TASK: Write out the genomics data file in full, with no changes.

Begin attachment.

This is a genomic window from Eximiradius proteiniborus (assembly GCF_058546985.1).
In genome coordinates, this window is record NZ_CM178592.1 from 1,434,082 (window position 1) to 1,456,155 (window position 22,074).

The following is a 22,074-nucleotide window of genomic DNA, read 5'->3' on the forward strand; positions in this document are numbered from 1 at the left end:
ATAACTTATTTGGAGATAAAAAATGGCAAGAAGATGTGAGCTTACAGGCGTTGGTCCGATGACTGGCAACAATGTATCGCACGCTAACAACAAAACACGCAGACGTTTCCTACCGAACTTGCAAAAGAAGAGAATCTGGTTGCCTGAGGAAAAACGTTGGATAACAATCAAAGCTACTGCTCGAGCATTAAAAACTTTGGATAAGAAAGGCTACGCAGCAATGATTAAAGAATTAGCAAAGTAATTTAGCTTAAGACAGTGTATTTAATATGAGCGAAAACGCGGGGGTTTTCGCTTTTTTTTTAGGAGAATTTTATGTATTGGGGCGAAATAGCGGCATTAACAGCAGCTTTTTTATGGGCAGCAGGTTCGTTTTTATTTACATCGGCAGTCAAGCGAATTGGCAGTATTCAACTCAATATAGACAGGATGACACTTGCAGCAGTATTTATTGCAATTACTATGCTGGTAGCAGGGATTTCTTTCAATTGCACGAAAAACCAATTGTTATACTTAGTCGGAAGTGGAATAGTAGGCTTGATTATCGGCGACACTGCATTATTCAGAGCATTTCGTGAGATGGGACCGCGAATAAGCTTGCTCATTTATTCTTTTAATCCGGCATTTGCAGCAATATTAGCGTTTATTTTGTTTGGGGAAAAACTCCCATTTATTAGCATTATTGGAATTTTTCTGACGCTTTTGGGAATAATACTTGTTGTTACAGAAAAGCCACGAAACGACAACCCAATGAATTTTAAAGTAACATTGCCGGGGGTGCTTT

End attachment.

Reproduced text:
This is a genomic window from Eximiradius proteiniborus (assembly GCF_058546985.1).
In genome coordinates, this window is record NZ_CM178592.1 from 1,434,082 (window position 1) to 1,456,155 (window position 22,074).

The following is a 22,074-nucleotide window of genomic DNA, read 5'->3' on the forward strand; positions in this document are numbered from 1 at the left end:
ATAACTTATTTGGAGATAAAAAATGGCAAGAAGATGTGAGCTTACAGGCGTTGGTCCGATGACTGGCAACAATGTATCGCACGCTAACAACAAAACACGCAGACGTTTCCTACCGAACTTGCAAAAGAAGAGAATCTGGTTGCCTGAGGAAAAACGTTGGATAACAATCAAAGCTACTGCTCGAGCATTAAAAACTTTGGATAAGAAAGGCTACGCAGCAATGATTAAAGAATTAGCAAAGTAATTTAGCTTAAGACAGTGTATTTAATATGAGCGAAAACGCGGGGGTTTTCGCTTTTTTTTTAGGAGAATTTTATGTATTGGGGCGAAATAGCGGCATTAACAGCAGCTTTTTTATGGGCAGCAGGTTCGTTTTTATTTACATCGGCAGTCAAGCGAATTGGCAGTATTCAACTCAATATAGACAGGATGACACTTGCAGCAGTATTTATTGCAATTACTATGCTGGTAGCAGGGATTTCTTTCAATTGCACGAAAAACCAATTGTTATACTTAGTCGGAAGTGGAATAGTAGGCTTGATTATCGGCGACACTGCATTATTCAGAGCATTTCGTGAGATGGGACCGCGAATAAGCTTGCTCATTTATTCTTTTAATCCGGCATTTGCAGCAATATTAGCGTTTATTTTGTTTGGGGAAAAACTCCCATTTATTAGCATTATTGGAATTTTTCTGACGCTTTTGGGAATAATACTTGTTGTTACAGAAAAGCCACGAAACGACAACCCAATGAATTTTAAAGTAACATTGCCGGGGGTGCTTT